Friday, May 13, 2011

More Korean Drama and a Formula

So I've watched three more, and thankfully, they're not all the gut-wrenchers that Kumiho and Secret Garden were.

Coffee House was fun, about an asshole author who torments his gorgeous female publisher and his gawky younger assistant. The main female lead was lovely, but often wore ugly clothes. Ham EunJung as the assistant alternates between sweet and stupid. Her character is sometimes a bit too slow-witted, but I found myself really liking her by the end, to the extent that I wished the author had ended up with her instead of the more conventionally pretty one. And she does a nice bit of acting in her final scene with the author in the last episode. She starts to cry, stops, wipes her tears and gives a little smile to say, "See, it was nothing. I'm fine now." And starts to cry again, harder.

She also does some fine physical comedy; I think she just used the simple physical trick on swinging the same arm and leg when she runs, but it does an effective job of making her look totally clumsy. I was amazed to find out she's a member of a girl group whose videos show her as glamorous and sexual, two things she never is on the series.

Prosecutor Princess was okay, starting out as a sort of Korean Legally Blonde before descending into melodrama. And once again, I found myself liking the secondary female lead more than the main (I actually liked the secondary male more than the mains, too, though that doesn't mean I would rather have watched a show centered on them, if that makes sense). From a legal standpoint, it was pretty ridiculous, though I don't know how much of that is cultural difference in the Korean legal system and how much is simply bad writing.

And last night, I finished Coffee Prince, a Korean version of Just One of the Guys. There were some nice turns in the writing which were sold well in the performances. The pacing of the show slows to a crawl in the mopey middle, to the point where I started to get frustrated with it, but it picks up again in the last third. The performances are pretty good, too, though I think more than performances is the chemistry the cast members have with each other. The final episodes are full of playful, telling moments where you get the idea these people not only love each other, but are really comfortable with each other and having fun.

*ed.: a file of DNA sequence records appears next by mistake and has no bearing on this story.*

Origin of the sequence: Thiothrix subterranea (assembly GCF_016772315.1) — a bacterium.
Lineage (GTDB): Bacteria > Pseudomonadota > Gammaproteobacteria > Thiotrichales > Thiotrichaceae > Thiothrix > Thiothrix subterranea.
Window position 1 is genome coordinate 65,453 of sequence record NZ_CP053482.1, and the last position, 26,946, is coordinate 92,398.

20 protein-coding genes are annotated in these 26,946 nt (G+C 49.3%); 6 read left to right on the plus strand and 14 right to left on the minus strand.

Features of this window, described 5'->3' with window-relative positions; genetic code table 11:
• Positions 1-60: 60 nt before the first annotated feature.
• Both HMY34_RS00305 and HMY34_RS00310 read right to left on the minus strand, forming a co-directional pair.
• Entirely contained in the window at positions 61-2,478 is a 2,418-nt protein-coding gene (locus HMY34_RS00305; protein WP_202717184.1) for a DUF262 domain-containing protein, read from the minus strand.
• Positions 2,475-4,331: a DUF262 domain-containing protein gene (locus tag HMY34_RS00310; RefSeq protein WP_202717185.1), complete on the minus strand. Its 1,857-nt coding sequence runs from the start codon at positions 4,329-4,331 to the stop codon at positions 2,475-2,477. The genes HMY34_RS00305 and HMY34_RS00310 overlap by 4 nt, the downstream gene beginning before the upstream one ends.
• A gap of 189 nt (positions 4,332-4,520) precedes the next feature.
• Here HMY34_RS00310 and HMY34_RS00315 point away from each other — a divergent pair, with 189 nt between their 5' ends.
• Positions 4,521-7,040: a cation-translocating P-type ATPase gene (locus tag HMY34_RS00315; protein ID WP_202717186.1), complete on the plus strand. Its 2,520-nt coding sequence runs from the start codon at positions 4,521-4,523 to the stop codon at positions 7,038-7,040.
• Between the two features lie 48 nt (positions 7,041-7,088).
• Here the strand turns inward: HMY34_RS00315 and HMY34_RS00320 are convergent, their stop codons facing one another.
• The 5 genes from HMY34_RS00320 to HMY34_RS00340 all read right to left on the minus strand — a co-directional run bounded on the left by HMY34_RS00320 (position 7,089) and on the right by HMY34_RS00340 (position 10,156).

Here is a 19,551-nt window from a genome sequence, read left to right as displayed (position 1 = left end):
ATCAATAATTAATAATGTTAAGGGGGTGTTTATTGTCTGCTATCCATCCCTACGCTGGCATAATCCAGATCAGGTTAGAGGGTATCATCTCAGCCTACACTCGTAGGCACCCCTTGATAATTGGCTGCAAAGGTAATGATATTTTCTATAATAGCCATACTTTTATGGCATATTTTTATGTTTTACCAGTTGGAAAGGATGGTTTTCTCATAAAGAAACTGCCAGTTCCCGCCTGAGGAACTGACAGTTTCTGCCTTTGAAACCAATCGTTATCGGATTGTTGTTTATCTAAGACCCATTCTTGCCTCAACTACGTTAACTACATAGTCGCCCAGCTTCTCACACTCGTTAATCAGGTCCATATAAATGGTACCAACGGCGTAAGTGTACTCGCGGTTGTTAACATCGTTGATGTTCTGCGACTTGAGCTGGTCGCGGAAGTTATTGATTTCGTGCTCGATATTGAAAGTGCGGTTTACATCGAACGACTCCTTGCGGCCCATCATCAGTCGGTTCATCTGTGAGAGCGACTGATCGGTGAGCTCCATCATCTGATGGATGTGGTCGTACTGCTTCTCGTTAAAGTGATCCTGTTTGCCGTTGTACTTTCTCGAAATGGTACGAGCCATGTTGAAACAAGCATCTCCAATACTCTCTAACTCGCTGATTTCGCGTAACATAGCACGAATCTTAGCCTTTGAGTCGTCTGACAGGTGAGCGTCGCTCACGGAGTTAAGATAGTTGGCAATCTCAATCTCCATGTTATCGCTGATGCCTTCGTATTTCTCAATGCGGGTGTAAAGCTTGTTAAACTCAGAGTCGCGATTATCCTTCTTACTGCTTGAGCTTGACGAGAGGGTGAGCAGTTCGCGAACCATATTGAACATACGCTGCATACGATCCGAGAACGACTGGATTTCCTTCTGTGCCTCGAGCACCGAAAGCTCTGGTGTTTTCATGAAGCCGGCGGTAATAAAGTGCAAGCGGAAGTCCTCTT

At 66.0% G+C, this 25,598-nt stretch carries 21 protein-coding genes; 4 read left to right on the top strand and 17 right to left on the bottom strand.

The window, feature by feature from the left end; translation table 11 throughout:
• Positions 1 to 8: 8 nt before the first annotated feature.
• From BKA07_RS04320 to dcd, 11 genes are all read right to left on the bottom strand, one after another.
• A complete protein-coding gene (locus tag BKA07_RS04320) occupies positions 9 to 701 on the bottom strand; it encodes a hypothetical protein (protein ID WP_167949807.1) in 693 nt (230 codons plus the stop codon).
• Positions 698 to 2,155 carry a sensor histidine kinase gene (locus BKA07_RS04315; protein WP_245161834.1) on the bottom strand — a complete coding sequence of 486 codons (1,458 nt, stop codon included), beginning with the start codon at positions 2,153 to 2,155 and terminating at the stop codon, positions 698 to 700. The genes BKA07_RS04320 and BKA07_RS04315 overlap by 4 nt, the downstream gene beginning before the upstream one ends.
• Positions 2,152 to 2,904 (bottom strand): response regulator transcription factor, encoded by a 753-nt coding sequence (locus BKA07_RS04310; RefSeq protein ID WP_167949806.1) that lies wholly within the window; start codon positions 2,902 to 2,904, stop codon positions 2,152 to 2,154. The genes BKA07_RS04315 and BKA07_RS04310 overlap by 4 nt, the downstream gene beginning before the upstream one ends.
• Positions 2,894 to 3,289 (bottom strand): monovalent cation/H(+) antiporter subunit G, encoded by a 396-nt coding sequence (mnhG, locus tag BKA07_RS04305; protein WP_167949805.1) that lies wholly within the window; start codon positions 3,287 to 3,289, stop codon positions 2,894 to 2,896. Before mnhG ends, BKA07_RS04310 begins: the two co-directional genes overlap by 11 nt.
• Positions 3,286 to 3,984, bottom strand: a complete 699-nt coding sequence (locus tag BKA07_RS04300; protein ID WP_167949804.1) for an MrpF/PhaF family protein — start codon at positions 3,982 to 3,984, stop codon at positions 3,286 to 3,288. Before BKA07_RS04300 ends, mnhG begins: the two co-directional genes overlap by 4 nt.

I had never really thought too deeply about the ways in which the Romantic Comedy both fits and deviates from the basic three-act story formula I learned back in screenplay class, but the Korean romances provide a fascinating study. Because unlike a feature film, with 16-20 hours to fill, every step in the progression gets its own in-depth treatment.

I plan to think more deeply about this, because one idea I'm noodling for my daughter's birthday present next year is writing her a book about writing, with all the story construction stuff that I wish they had taught me in high school instead of that simplistic "rising action/falling action" nonsense. I had the idea a few days ago, too late to write it up for her birthday yesterday. It was a good birthday nevertheless. I went by to drop off her present and ended up staying to grill hot dogs in the backyard. It was nice.

But back to the formula: It seems to go something like:

Two protagonists, call them A and B, each have a goal (feature films often focus on one as the main protagonist, while Korean dramas with more time to fill give both characters equal weight) and each face outside pressure forcing them into choices they don't want

They encounter each other while pursuing their goals, find each other interesting, though often also infuriating

End of Act One: The Pretext, or the Ill-Considered Choice - something happens that gives the two characters a reason to spend more time together as they continue to pursue their separate goals. This something is very often a lie.

They continue to pursue initial goals, but also get to know each other better. A is attracted to B, but resists.

Midpoint: The Flip - Character A realizes that he/she loves the other, and suddenly pursuit of the goal is less important than pursuit of the other character.

Tension rises as A waits for B to reciprocate feelings; this is often complicated by the Pretext, which helped keep them together early, but has now become a burden that threatens to ruin their relationship. B still resists feelings for A, until...

Character B professes love for A, just before...

End of Act Two: Truth or Betrayal - Either the truth comes out or there is a betrayal by a romantic rival. Often, both happen at once, as the rival reveals the truth.

Heartache, break-up, reconciliation.

Both characters have professed their love for each other privately, and in the climax must also do so publicly, while overcoming the outside pressures that disapprove of their love (romantic rivals, social class, age, race, religion, political affiliation, whatever). The story also circles back to the initial goals, as the characters either give up their goals for the sake of love, or find that their love gives them the wherewithal to succeed at their goals where they formerly failed.

One other interesting twist on the standard formula in a romance is that, though there is an outside force they must overcome, it is not the main antagonist for much of the story. Instead the two characters are each other's antagonists, pushing against each other. And in Korean dramas, especially, the characters are also their own antagonists, competing with each other to see who can sacrifice more for the other. This is the cause of much of the heartbreak, as they hide the truth from each other in the name of protecting the other person.

No comments: